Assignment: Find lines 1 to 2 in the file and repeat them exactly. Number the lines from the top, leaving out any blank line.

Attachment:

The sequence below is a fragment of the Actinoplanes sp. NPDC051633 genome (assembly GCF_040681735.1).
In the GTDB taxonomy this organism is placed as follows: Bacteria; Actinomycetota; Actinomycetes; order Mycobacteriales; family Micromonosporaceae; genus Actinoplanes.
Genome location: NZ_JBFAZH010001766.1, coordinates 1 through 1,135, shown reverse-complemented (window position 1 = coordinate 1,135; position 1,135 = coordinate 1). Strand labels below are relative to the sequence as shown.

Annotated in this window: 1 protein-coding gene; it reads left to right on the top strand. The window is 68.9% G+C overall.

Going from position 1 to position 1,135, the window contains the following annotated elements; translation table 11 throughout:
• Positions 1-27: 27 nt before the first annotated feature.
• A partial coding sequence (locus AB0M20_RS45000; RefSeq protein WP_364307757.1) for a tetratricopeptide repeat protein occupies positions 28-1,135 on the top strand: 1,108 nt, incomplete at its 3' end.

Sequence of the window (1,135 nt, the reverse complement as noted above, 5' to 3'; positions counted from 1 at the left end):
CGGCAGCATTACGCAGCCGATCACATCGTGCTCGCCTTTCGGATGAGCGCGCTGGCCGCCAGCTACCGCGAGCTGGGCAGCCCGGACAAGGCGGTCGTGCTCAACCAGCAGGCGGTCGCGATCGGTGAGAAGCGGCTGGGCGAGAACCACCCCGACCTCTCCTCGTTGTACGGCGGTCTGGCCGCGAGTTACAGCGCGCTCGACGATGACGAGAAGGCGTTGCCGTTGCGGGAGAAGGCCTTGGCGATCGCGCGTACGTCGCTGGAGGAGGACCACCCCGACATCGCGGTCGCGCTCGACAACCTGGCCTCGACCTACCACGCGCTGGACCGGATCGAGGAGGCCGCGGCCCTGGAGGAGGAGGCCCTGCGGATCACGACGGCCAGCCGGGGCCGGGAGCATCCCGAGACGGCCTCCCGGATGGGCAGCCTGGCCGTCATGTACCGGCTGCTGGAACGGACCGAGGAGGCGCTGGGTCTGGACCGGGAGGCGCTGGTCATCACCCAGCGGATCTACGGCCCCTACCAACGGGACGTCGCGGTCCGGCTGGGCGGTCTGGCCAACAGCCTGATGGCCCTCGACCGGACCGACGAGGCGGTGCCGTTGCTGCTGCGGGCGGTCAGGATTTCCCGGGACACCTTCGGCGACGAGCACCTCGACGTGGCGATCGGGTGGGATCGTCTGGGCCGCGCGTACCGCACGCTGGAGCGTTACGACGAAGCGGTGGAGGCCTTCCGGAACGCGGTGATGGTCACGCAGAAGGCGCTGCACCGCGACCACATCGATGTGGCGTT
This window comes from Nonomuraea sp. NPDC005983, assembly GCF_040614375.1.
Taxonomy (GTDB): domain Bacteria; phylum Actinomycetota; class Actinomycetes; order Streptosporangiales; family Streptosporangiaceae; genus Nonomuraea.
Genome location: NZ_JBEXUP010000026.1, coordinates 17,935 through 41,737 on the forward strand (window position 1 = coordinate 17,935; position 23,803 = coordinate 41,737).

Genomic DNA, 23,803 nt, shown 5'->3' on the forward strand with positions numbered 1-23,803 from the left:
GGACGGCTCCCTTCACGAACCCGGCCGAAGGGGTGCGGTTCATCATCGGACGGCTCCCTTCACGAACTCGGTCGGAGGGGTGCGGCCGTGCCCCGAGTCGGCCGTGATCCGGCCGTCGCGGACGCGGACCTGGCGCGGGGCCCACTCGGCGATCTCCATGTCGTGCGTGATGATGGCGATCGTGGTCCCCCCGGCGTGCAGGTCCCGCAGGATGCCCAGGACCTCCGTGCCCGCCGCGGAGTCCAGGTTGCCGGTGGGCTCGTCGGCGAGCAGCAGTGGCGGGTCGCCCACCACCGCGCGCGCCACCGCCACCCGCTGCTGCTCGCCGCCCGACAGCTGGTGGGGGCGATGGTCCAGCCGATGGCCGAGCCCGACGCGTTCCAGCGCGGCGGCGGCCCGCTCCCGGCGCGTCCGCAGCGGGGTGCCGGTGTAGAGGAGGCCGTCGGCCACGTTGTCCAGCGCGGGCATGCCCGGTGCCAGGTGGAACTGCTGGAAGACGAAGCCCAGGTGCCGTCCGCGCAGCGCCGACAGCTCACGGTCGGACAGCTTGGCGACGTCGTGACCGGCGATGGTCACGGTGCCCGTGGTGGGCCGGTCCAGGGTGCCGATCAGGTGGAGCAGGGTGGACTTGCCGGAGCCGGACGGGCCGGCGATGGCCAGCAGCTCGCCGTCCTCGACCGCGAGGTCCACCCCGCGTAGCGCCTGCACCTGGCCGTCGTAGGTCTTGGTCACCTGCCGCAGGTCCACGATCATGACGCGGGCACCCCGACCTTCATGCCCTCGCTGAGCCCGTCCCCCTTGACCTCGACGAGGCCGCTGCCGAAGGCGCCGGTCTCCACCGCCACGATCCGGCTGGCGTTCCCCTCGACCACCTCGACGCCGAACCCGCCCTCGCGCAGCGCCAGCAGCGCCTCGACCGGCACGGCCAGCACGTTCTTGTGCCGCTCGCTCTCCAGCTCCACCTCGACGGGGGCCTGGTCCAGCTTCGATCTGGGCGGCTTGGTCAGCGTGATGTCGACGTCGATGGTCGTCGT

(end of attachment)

The sequence below is a fragment of the Actinoplanes sp. NPDC051633 genome (assembly GCF_040681735.1).
In the GTDB taxonomy this organism is placed as follows: Bacteria; Actinomycetota; Actinomycetes; order Mycobacteriales; family Micromonosporaceae; genus Actinoplanes.